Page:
These days, anyone who wants to understand U.S. politics needs a crystal ball. Political analyst Larry Sabato, Ph.D., brought one to his keynote address at NAIOP’s 2020 Chapter Leadership & Legislative Retreat this week in Washington, D.C.
Sabato is a professor of politics at the University of Virginia and the founder and director of the University of Virginia Center for Politics. His books, speeches and nonpartisan newsletter Sabato’s Crystal Ball help make sense of the national political scene.
Sabato began by discussing the Iowa caucuses, which were held the night before his speech. Because of technical problems, Iowa Democrats hadn’t announced any results of the balloting by the time Sabato spoke, leaving caucus goers wondering what happened to their votes. “This is a total disaster,” Sabato said. “Everyone is claiming victory, even though they all officially have zero votes.” He noted that he has never liked the outsize role Iowa plays in presidential politics, and said this debacle may change the political calendar in future years.
In the meantime, the process will carry on. Sabato said he’s looking ahead to future primary states: New Hampshire next week, South Carolina and Nevada by the end of February, as well as 17 primaries on March 3, also known as “Super Tuesday.” As of now, there’s no real front runner, Sabato said, warning it’s possible the process could continue all the way up to the Democratic Convention in Milwaukee this summer.
In fact, Sabato noted that the lack of results from the Hawkeye State seemed to play right into President Donald Trump’s hands. The president is enjoying the chance to blast Democrats on social media. That, of course, is both a blessing and a curse. “Trump creates a situation that helps Democrats” because of his incessant tweeting, Sabato said. Even Trump supporters sometimes joke that, “Somebody’s got to turn off Twitter.”
In any event, the president will be the center of attention on Tuesday night as he gives the State of the Union address. He’ll have another good day Wednesday, the professor added, when the president is expected to be found not guilty in his impeachment trial in the Senate.
“Impeachment was a total waste” this year, Sabato concluded. “I predict it will have zero effect” on the November presidential election, he said. Further, Sabato was critical of House Democrats for impeaching Trump. “If you know you can’t impeach and convict, censure instead,” Sabato said. He advised future Congresses to make sure impeachment enjoys bipartisan support before going forward with that process.
Sabato also discussed the status of Congressional elections. There are 435 House seats up for election. Sabato’s crystal ball rates only 18 of them as “tossups,” saying that lack of competitive seats highlights the effects of successful gerrymandering in recent years. Polarization has gone national.
The state of play has changed in the Senate as well, Sabato explained. “In the old days, the Senate map this year would favor Democrats,” Sabato said. But in today’s environment, Sabato said voters are more likely to vote a straight ticket: all Republican or all Democratic. Republicans are defending 23 seats (including both in Georgia) while Democrats are only defending 12. After citing several states that could see toss-up Senate races, Sabato predicted that Republicans will hold the Senate.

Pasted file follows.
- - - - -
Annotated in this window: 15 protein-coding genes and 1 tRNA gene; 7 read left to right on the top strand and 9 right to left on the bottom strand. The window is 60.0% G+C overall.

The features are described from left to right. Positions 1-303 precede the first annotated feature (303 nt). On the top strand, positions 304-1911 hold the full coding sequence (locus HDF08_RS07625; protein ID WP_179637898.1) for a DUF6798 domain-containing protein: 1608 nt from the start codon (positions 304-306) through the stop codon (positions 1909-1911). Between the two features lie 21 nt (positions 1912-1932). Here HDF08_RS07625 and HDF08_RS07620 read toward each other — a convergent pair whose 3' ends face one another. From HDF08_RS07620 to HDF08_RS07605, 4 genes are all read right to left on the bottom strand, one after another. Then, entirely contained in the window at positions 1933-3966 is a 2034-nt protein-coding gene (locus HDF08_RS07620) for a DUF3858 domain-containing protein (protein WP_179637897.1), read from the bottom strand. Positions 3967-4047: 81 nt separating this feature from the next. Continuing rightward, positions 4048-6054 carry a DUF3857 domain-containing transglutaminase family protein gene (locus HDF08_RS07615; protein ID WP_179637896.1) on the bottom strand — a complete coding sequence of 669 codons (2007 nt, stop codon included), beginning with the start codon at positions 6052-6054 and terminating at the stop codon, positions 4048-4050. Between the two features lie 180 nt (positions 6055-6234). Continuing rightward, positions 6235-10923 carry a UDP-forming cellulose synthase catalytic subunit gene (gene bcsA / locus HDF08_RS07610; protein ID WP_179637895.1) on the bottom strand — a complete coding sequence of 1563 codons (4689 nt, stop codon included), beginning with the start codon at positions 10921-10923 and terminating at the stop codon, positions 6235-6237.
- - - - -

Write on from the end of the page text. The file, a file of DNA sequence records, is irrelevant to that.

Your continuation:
So, can Democrats retake the White House? Sabato said he thinks they can, but only if they find the right candidate. Sabato said former Vice President Joe Biden has a chance to win nationally, although campaign workers in Iowa (former students of his at U.Va.) admitted to Sabato that there was “no energy” in Biden’s campaign in that state.
On the other hand, “I just don’t think there’s a majority” for Sen. Elizabeth Warren of Massachusetts, Sabato said. And former South Bend Mayor Pete Buttigieg doesn’t seem to be ready. “He’s 38, and I just think it would be really tough for him to win this year,” Sabato said.
However, “I do think [former New York Mayor] Michael Bloomberg has a chance,” Sabato added, and he’s certainly ready to spend plenty of his own money on the race. “The problem for Bloomberg is that he endorsed Rudy Giuliani and both Bushes for president.” The other candidates are sure to spotlight those endorsements, which won’t be popular with Democratic voters.
Sabato noted Trump does have big advantages going into the election: He enjoys a strong economy, a committed base and a favorable Electoral College map. He could win the White House while getting swamped in the popular vote, as he did in 2016. That’s partially because, while Democrats may have a surplus of votes in states like New York and California, Democrats are likely to lose many smaller states. To boost their chances, Democrats should stop spending funds on advertising, and instead use the money to pay voters to move from California to Michigan and other toss-up states, Sabato quipped.
The presidential election, Sabato warned, could well come down to the results in just three states. Sabato shared a state-by-state map that predicts 248 electoral votes for each candidate, with only Arizona (11), Pennsylvania (20) and Wisconsin (10) undecided. If this plays out, voters in those states may well be bombarded with ads this fall.
Just when Americans might have thought politics couldn’t get any stranger, Iowa happened. Even if the crystal ball is occasionally cloudy, Sabato said we can count on many more surprises throughout 2020.
Rich Tucker is Director of Public Policy Communications at NAIOP, where he develops and executes communication strategies to raise the visibility of NAIOP’s advocacy work on behalf of the industry